Writing, Rushdie, and My 12 Year-old Self: Thoughts on the Charlie Hebdo Shootings

Writing, Rushdie, and My 12 Year-old Self: Thoughts on the Charlie Hebdo Shootings January 12, 2015

Guest Post by Brandon Gilvin

When I woke up this morning, I expected to write about writing. I’d just completed a three month experiment with my own blog—committing to write a story (fiction, memoir, poem, or something) every day over that time period. I expected to reflect a little bit about the discipline of writing daily, the power of storytelling in our lives, and how creating (a story, a painting, a meal) is a spiritual practice.

But then I checked the news.

And this had happened. And so I’m writing about writing—but not in the way I expected to.

As a writer and minister, there are few things I value more than freedom of speech and inter-religious respect/dialogue/tolerance. So a band of fundamentalist gunmen walking into a staff meeting of an edgy, provocative satire rag and murdering cartoonists and journalists felt strangely personal. Though Islam is not my religion, France is not my country, and cartoons are not my genre of choice, I’ve felt on edge all day.

I’ve been thinking about how, in middle school, I first heard about Salman Rushdie and The Satanic Verses. Even though it would be years before I actually picked up Rushdie’s book (which is awesome, funny, and heartbreaking, by the way…), he became a hero for a kid who dreamed of someday becoming a writer. A fatwa against a writer? For twelve year old me, that was fatwa against all of us who imagine, write, and dare to dream. I probably shook my fist at the Ayatollah from my childhood bedroom.

But I’ve been thinking about other things. The things that make this so complicated—Race, Nationalism, Islamaphobia. I’ve been thinking about the fundamentalist criticism of Charlie Hebdo’s brand of satire, the violent attacks sustained by the publication over the last few years, and the very complex dynamics that emerge from how Islam and a “Secular”France with its Roman Catholic heritage, immigration and nationalism, multiple cultures within a society and harsh economic realities all interplay.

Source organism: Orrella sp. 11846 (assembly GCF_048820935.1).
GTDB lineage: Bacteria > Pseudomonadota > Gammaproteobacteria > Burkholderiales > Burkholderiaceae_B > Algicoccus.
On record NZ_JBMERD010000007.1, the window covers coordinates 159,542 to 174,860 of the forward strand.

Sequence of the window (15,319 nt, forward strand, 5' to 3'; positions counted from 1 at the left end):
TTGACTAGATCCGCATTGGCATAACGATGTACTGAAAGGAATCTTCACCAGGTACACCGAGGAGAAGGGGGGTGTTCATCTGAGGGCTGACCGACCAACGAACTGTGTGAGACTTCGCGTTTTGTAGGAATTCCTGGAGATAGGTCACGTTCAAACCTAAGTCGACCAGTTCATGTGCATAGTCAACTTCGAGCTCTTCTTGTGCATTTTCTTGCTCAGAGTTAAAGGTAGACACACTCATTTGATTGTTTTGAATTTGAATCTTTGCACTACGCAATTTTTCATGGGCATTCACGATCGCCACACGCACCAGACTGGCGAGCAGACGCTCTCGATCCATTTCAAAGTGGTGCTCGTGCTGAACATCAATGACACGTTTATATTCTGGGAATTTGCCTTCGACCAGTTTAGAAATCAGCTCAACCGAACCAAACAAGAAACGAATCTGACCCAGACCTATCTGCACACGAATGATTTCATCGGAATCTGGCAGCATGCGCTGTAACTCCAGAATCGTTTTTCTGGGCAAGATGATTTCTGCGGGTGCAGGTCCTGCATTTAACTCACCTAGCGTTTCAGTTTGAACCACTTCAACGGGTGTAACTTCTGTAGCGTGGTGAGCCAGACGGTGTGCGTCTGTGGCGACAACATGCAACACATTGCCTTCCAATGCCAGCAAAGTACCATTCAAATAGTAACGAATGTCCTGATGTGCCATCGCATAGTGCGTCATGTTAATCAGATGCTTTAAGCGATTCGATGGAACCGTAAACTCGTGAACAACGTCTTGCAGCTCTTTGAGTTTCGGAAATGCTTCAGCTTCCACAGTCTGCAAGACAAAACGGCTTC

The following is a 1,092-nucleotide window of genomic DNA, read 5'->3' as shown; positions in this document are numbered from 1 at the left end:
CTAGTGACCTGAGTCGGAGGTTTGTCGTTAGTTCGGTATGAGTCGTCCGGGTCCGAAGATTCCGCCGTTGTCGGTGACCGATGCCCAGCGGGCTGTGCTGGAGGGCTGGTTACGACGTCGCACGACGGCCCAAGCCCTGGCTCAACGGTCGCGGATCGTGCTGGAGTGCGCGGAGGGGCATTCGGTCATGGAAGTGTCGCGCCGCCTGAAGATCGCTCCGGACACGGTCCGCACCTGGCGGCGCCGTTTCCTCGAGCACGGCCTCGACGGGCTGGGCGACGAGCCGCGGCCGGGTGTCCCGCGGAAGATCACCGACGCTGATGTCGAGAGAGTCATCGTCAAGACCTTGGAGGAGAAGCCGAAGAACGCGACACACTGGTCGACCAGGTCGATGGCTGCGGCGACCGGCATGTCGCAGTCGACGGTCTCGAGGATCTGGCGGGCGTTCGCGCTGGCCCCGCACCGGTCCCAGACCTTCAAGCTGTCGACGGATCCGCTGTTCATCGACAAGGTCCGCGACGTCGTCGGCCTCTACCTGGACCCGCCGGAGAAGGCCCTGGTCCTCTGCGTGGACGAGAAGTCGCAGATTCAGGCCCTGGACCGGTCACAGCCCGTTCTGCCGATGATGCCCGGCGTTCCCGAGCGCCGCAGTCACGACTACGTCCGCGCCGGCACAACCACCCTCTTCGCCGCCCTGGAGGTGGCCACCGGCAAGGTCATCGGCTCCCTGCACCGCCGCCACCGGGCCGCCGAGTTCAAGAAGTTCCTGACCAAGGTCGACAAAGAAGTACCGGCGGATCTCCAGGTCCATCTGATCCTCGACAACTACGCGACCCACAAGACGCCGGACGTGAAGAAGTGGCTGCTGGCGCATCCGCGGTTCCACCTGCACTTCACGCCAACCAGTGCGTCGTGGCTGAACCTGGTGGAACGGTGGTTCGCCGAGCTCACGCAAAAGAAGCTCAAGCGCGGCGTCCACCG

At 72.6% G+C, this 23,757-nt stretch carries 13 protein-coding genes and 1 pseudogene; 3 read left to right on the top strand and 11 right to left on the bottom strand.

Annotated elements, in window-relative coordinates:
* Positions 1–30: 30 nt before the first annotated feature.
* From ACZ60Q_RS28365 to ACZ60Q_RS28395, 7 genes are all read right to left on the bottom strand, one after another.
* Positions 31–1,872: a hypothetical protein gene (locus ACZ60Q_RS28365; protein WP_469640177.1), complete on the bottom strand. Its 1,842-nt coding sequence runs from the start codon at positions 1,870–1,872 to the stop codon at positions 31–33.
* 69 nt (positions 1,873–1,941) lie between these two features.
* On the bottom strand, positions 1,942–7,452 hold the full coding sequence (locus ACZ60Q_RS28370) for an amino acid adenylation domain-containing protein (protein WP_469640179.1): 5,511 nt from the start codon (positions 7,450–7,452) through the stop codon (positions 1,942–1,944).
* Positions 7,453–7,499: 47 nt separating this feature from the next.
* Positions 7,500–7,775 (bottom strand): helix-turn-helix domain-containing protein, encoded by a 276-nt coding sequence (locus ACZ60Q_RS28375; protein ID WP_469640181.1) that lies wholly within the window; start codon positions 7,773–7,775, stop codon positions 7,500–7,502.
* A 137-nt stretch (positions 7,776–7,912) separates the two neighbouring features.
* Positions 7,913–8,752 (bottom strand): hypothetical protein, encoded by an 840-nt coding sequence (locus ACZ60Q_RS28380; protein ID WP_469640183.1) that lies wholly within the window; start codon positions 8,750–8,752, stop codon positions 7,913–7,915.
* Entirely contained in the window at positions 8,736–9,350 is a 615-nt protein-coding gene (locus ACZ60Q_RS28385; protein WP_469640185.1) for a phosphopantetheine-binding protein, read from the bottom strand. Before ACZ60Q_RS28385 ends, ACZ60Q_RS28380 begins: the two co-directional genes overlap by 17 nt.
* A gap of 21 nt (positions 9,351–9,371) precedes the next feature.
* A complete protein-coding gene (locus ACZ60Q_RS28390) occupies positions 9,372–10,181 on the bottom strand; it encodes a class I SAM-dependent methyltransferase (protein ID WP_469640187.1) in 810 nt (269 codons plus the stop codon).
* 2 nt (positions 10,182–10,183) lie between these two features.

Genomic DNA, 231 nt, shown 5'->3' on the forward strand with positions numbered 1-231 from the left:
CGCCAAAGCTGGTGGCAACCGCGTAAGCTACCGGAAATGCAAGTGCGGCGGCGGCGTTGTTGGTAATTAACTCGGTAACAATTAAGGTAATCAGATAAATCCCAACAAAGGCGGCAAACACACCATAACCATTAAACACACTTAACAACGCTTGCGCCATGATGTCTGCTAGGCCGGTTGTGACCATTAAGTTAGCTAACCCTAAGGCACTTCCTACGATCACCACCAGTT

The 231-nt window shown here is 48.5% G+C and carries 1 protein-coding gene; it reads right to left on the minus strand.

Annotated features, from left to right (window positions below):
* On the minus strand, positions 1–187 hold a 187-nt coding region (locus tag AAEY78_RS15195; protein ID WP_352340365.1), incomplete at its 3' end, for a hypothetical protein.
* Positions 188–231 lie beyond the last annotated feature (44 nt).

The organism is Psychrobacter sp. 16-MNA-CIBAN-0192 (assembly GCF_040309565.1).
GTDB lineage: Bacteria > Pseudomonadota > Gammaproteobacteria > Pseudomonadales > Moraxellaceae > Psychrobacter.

And I can’t help but think about how Muslims across Europe and North America must feel right now. The questions on their minds—Are their communities again under suspicion? Is a glance from a stranger a veiled threat? Does walking into a mosque in Joplin, MO put a middle class Muslim doctor at the same risk as a journalist walking into a magazine on an Al-Qaeda hit list?

And so I find myself in a place of ambiguity, not anger, though I think the murder of writers, artists, poets, and jokesters for being truth-tellers, provocateurs, and visionaries is repugnant. And while that would certainly be a disappointment to my hero Rushdie, whose criticism of religion has become rather one-dimensional over the years, especially compared to the nuanced storytelling in his novels (though, honestly, given his experience, I can hardly blame him), I just can’t join him in using words like “Medieval”to describe this violence.

And I blame that on my love of stories. Of writing. Of words. Of scriptures of many traditions.

Stories have taught me that beauty and violence can co-exist in the same story, even the same sentence. Stories have taught me to set aside the ideal and embrace the real, even when the real comes to us in the most fantastical forms. Stories remind me that are hardly heroes, only people—fragile and powerful at the same time, and more complicated than any ideal or ideology.

And writing stories—that’s about digging into the dirt out of which we are created and like all of the storytellers before us, re-creating the world we see, or hope for, or laugh with, or—yes—laugh at. It is about being daring, being vulnerable, and being brave. And trying. Even when you know what you’re looking on the page is ridiculous. Or awful. Or even offensive.

Because those things need to be told, whether they’re beautiful, funny, horrific, or all of those things at once.

Brandon Gilvin is a writer, ordained minister in the Christian Church (Disciples of Christ), development worker, and consultant. He and his wife Lisa live in the Kansas City Metro area. Brandon blogs at everydayheresy.wordpress.compic

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